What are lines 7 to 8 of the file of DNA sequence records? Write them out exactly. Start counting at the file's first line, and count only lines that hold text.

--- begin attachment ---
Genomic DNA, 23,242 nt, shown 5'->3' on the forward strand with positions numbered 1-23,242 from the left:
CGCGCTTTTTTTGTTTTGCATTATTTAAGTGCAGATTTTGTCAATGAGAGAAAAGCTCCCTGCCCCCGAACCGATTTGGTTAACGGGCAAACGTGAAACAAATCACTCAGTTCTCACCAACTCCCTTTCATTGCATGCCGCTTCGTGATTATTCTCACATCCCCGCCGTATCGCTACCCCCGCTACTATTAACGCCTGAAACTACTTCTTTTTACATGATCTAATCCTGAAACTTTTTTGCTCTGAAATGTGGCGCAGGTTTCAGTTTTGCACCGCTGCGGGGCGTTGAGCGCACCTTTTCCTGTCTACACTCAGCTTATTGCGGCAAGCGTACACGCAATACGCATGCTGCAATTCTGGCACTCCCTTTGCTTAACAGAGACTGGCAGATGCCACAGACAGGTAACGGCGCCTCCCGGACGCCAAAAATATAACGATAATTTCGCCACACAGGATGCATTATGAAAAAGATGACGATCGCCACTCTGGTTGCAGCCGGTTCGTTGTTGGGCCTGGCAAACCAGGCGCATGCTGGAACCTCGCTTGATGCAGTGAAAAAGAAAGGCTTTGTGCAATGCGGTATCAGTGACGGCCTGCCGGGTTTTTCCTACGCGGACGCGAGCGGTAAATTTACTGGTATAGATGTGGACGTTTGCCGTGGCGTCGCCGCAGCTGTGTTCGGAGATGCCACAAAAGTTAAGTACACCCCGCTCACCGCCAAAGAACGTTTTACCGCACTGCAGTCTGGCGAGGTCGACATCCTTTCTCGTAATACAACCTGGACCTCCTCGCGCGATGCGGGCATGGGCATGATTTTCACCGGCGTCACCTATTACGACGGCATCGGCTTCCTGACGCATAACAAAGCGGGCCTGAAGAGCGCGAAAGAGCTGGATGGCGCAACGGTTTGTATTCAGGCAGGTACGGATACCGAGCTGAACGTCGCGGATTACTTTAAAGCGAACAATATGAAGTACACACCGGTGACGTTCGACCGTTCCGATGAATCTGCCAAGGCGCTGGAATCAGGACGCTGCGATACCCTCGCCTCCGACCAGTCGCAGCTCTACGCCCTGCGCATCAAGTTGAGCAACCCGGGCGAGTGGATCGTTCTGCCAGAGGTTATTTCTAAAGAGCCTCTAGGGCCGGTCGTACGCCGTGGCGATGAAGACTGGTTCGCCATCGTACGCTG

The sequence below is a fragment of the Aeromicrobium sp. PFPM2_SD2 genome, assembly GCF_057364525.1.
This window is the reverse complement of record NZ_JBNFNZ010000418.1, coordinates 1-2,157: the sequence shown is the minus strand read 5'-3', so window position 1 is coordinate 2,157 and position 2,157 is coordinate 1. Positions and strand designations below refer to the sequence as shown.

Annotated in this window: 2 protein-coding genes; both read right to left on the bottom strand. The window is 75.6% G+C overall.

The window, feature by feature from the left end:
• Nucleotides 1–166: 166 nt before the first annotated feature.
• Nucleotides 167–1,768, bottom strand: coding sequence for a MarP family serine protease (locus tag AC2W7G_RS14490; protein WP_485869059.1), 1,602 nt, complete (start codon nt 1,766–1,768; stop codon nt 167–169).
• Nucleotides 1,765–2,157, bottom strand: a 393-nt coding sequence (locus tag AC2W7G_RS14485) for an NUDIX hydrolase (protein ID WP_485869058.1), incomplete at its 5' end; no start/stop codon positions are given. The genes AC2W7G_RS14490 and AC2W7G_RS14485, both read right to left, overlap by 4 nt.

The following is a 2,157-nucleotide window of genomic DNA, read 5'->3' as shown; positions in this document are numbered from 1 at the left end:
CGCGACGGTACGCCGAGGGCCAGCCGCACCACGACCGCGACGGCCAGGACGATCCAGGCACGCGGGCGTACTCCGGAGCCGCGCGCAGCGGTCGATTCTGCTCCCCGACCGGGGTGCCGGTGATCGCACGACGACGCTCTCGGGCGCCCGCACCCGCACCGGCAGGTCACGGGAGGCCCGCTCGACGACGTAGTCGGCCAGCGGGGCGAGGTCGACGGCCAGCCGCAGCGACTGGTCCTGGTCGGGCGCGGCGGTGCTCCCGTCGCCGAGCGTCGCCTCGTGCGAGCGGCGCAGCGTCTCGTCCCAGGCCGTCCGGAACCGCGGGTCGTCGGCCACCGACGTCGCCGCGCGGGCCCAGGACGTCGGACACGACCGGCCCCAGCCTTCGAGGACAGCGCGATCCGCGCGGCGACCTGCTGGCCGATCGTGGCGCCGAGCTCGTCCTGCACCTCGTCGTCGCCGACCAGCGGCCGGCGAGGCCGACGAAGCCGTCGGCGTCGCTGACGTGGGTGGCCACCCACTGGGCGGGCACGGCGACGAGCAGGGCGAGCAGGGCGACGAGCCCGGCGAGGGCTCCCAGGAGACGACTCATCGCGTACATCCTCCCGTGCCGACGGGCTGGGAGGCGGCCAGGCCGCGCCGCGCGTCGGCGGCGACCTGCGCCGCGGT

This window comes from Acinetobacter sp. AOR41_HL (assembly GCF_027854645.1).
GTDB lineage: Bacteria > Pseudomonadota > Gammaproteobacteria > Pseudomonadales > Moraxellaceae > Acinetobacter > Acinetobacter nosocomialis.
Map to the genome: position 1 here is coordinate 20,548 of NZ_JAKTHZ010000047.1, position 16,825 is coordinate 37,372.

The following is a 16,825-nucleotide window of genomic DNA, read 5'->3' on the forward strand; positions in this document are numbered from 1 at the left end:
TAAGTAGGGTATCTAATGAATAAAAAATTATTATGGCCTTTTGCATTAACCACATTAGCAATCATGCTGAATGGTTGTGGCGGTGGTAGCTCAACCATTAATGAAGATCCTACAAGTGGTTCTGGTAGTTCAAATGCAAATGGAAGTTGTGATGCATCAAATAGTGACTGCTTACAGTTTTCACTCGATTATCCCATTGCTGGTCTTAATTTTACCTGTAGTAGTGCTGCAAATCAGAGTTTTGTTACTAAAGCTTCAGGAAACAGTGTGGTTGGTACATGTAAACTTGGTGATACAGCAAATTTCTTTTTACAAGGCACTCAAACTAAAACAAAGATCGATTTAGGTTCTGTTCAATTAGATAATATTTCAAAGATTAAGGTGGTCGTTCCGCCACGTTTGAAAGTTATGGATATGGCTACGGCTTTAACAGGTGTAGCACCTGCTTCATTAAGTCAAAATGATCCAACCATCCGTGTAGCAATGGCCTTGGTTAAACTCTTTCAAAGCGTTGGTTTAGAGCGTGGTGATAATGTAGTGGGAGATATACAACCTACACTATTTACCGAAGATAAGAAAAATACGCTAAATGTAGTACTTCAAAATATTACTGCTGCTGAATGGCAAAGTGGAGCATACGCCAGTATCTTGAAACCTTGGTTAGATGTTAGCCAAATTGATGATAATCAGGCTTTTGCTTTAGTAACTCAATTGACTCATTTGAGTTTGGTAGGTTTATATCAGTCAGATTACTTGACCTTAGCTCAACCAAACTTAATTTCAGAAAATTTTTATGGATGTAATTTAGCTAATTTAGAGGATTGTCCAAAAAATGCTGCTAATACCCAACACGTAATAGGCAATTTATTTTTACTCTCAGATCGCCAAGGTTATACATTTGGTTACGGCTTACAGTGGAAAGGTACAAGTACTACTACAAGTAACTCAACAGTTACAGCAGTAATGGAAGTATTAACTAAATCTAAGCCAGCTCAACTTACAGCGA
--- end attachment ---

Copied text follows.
• Nucleotides 1–166: 166 nt before the first annotated feature.
• Nucleotides 167–1,768, bottom strand: coding sequence for a MarP family serine protease (locus tag AC2W7G_RS14490; protein WP_485869059.1), 1,602 nt, complete (start codon nt 1,766–1,768; stop codon nt 167–169).